The information panels, presentation, and feedback workbook from the June 26 open house are now available for download :
The consultant team is currently in the process of reading and analysing the submitted workbooks. However, you can always forward your comments on the BOA project to the BOA Manager:
920 City Hall, 65 Niagara Square, Buffalo NY 14202
Comprised of 1039 acres of land, the Buffalo Harbor Brownfield Opportunity Area is the largest of the three BOAs. Edging Lake Erie, the Buffalo Harbor BOA runs from Erie Basin Village and the downtown core in the north to just south of the Holcim cement site in the south at the Lackawanna / Buffalo boundary. Linear in shape, the southern portion is bound by Highway 5 to the east and Lake Erie to the west, while the northern portion of the study area is more irregular in shape and follows Michigan Avenue and along West Seneca Street through the downtown and extends as far north as Carolina Street.
The northern portion of the BOA is a highly mixed use area containing commercial and employment uses, housing, parks, a nature preserve, the mouth of the Buffalo River, regional recreational attractions and important institutional uses (mainly located in the central business district). In contrast, south of Michigan Avenue the southern area is dominated by vacant land, punctuated by several of Buffalo’s waterside landmarks, including Holcim Cement Plant, the NFTA terminal building, several waters slips, a small boat harbor, the Cargill Elevator and a number of vacant grain elevators.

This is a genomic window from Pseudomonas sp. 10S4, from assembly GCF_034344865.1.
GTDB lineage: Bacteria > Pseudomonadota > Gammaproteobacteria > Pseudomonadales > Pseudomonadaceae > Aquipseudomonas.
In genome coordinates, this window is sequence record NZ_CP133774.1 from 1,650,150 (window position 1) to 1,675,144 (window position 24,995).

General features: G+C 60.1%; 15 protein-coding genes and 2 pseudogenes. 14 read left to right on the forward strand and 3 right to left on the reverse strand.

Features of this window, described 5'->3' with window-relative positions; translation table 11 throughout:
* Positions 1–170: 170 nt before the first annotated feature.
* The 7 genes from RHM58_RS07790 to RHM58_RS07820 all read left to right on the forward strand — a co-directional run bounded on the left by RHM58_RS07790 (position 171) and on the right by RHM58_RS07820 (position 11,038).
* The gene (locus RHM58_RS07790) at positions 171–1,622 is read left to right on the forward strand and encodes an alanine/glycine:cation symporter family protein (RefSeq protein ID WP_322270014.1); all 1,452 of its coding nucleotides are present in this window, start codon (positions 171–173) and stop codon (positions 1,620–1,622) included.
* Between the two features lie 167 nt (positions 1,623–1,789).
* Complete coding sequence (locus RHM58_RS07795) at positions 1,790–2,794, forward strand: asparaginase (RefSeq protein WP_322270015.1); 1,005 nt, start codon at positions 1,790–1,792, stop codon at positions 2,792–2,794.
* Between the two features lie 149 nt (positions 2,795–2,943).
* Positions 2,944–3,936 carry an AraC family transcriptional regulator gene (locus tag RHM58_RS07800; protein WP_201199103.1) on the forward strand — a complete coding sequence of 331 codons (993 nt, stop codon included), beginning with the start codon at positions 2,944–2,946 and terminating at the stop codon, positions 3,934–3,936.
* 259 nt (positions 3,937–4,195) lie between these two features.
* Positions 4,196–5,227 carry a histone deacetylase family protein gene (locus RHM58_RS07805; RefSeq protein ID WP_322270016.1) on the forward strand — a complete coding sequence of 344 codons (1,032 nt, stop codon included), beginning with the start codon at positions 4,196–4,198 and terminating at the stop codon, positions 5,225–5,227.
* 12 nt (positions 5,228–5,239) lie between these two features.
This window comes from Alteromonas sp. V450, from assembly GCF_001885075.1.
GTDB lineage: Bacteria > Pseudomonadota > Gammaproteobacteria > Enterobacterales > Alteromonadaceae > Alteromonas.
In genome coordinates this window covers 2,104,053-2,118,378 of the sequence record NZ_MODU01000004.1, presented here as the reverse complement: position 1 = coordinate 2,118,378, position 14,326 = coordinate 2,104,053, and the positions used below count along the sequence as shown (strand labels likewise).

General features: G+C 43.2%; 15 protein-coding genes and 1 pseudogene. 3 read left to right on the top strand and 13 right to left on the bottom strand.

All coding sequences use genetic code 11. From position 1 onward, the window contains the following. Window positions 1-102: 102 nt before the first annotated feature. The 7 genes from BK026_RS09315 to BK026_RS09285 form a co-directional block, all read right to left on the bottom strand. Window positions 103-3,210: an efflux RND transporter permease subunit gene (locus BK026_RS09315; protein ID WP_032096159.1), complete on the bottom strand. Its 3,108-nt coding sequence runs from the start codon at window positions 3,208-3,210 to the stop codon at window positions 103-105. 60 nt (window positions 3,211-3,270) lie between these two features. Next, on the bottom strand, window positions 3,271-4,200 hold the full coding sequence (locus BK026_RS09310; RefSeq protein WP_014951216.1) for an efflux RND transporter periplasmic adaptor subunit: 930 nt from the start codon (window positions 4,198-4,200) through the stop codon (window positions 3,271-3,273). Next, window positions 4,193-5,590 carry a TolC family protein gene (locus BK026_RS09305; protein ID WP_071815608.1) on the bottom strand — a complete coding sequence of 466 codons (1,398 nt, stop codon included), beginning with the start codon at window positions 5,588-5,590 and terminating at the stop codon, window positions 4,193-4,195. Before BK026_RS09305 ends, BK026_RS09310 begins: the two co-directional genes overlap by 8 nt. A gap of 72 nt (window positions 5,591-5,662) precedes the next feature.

Having served as one of Buffalo’s most important destination for heavy industry, the study area contains approximately 50 potential brownfield sites. Many of these brownfield sites are located adjacent to the lake and are the result of industries choosing to locate to secure water access or through the creation of land using industrial waste. More than 120 acres of harbor side land has been artificially constructed using industrial fill, forever changing the city’s shoreline.
Although still industrial in character, the area has benefitted from recent investment in its public realm along Fuhrmann Boulevard. In addition, five waterside node projects are planned or under construction along the harbor. These initiatives are important for changing the perception of the area and creating an environment where investment can occur to support the sustainable development of the region’s economy. The mission for the Buffalo Harbor BOA is continue these enhancements, improve public waterfront access, restore watershed ecology, conserve waterfront heritage and create continued opportunities for new waterside investment.
Buffalo Harbor BOA Project Manager